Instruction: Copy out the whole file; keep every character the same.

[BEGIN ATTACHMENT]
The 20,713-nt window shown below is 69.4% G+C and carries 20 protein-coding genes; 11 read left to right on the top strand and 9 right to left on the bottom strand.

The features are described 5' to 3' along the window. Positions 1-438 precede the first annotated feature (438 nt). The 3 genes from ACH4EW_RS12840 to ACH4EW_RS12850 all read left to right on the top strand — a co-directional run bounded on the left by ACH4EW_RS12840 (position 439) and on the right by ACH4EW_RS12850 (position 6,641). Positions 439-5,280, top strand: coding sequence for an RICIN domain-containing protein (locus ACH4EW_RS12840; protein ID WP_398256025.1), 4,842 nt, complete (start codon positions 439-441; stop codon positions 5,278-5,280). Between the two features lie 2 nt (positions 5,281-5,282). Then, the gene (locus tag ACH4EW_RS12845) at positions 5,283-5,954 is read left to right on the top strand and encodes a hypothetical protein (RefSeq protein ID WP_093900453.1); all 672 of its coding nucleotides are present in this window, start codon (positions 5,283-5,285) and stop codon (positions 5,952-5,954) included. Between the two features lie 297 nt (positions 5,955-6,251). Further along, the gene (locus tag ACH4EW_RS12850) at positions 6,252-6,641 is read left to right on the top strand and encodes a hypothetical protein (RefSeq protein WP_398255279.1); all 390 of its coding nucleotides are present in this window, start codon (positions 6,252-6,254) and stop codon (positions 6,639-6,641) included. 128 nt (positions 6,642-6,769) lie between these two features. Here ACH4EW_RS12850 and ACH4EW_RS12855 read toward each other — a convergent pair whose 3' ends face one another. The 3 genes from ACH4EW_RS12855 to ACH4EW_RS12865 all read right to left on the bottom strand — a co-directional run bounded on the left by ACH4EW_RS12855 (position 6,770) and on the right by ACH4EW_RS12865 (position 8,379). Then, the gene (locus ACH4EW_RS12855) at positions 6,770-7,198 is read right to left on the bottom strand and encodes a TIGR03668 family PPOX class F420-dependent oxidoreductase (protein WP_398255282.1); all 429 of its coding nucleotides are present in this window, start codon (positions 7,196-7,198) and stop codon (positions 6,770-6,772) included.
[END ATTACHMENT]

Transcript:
The 20,713-nt window shown below is 69.4% G+C and carries 20 protein-coding genes; 11 read left to right on the top strand and 9 right to left on the bottom strand.

The features are described 5' to 3' along the window. Positions 1-438 precede the first annotated feature (438 nt). The 3 genes from ACH4EW_RS12840 to ACH4EW_RS12850 all read left to right on the top strand — a co-directional run bounded on the left by ACH4EW_RS12840 (position 439) and on the right by ACH4EW_RS12850 (position 6,641). Positions 439-5,280, top strand: coding sequence for an RICIN domain-containing protein (locus ACH4EW_RS12840; protein ID WP_398256025.1), 4,842 nt, complete (start codon positions 439-441; stop codon positions 5,278-5,280). Between the two features lie 2 nt (positions 5,281-5,282). Then, the gene (locus tag ACH4EW_RS12845) at positions 5,283-5,954 is read left to right on the top strand and encodes a hypothetical protein (RefSeq protein ID WP_093900453.1); all 672 of its coding nucleotides are present in this window, start codon (positions 5,283-5,285) and stop codon (positions 5,952-5,954) included. Between the two features lie 297 nt (positions 5,955-6,251). Further along, the gene (locus tag ACH4EW_RS12850) at positions 6,252-6,641 is read left to right on the top strand and encodes a hypothetical protein (RefSeq protein WP_398255279.1); all 390 of its coding nucleotides are present in this window, start codon (positions 6,252-6,254) and stop codon (positions 6,639-6,641) included. 128 nt (positions 6,642-6,769) lie between these two features. Here ACH4EW_RS12850 and ACH4EW_RS12855 read toward each other — a convergent pair whose 3' ends face one another. The 3 genes from ACH4EW_RS12855 to ACH4EW_RS12865 all read right to left on the bottom strand — a co-directional run bounded on the left by ACH4EW_RS12855 (position 6,770) and on the right by ACH4EW_RS12865 (position 8,379). Then, the gene (locus ACH4EW_RS12855) at positions 6,770-7,198 is read right to left on the bottom strand and encodes a TIGR03668 family PPOX class F420-dependent oxidoreductase (protein WP_398255282.1); all 429 of its coding nucleotides are present in this window, start codon (positions 7,196-7,198) and stop codon (positions 6,770-6,772) included.